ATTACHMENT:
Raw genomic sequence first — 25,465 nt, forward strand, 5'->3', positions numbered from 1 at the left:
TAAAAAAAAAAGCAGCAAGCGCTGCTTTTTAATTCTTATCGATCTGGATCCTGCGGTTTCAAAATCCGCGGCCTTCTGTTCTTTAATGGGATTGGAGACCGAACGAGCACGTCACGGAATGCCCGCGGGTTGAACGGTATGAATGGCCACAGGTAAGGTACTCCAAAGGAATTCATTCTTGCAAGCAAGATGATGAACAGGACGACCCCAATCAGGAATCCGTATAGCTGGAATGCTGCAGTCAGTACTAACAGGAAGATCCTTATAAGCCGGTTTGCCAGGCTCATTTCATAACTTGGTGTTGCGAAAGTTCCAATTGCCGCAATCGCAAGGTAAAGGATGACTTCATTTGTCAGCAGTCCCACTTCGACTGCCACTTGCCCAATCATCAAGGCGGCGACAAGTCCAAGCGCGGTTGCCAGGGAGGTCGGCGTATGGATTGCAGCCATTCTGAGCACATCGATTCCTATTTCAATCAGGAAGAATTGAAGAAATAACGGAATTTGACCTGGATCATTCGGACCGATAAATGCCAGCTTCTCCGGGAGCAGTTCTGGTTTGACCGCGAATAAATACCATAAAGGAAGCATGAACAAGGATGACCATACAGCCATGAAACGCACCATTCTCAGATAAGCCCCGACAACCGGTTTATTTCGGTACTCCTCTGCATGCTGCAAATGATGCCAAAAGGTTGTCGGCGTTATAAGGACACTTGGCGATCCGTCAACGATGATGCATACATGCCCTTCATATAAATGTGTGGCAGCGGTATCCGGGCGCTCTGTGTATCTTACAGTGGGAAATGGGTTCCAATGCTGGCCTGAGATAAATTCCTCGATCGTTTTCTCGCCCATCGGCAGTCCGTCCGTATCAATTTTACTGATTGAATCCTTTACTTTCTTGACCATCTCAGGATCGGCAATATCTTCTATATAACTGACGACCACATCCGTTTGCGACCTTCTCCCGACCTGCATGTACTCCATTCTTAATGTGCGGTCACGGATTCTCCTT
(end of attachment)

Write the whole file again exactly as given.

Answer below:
Raw genomic sequence first — 25,465 nt, forward strand, 5'->3', positions numbered from 1 at the left:
TAAAAAAAAAAGCAGCAAGCGCTGCTTTTTAATTCTTATCGATCTGGATCCTGCGGTTTCAAAATCCGCGGCCTTCTGTTCTTTAATGGGATTGGAGACCGAACGAGCACGTCACGGAATGCCCGCGGGTTGAACGGTATGAATGGCCACAGGTAAGGTACTCCAAAGGAATTCATTCTTGCAAGCAAGATGATGAACAGGACGACCCCAATCAGGAATCCGTATAGCTGGAATGCTGCAGTCAGTACTAACAGGAAGATCCTTATAAGCCGGTTTGCCAGGCTCATTTCATAACTTGGTGTTGCGAAAGTTCCAATTGCCGCAATCGCAAGGTAAAGGATGACTTCATTTGTCAGCAGTCCCACTTCGACTGCCACTTGCCCAATCATCAAGGCGGCGACAAGTCCAAGCGCGGTTGCCAGGGAGGTCGGCGTATGGATTGCAGCCATTCTGAGCACATCGATTCCTATTTCAATCAGGAAGAATTGAAGAAATAACGGAATTTGACCTGGATCATTCGGACCGATAAATGCCAGCTTCTCCGGGAGCAGTTCTGGTTTGACCGCGAATAAATACCATAAAGGAAGCATGAACAAGGATGACCATACAGCCATGAAACGCACCATTCTCAGATAAGCCCCGACAACCGGTTTATTTCGGTACTCCTCTGCATGCTGCAAATGATGCCAAAAGGTTGTCGGCGTTATAAGGACACTTGGCGATCCGTCAACGATGATGCATACATGCCCTTCATATAAATGTGTGGCAGCGGTATCCGGGCGCTCTGTGTATCTTACAGTGGGAAATGGGTTCCAATGCTGGCCTGAGATAAATTCCTCGATCGTTTTCTCGCCCATCGGCAGTCCGTCCGTATCAATTTTACTGATTGAATCCTTTACTTTCTTGACCATCTCAGGATCGGCAATATCTTCTATATAACTGACGACCACATCCGTTTGCGACCTTCTCCCGACCTGCATGTACTCCATTCTTAATGTGCGGTCACGGATTCTCCTT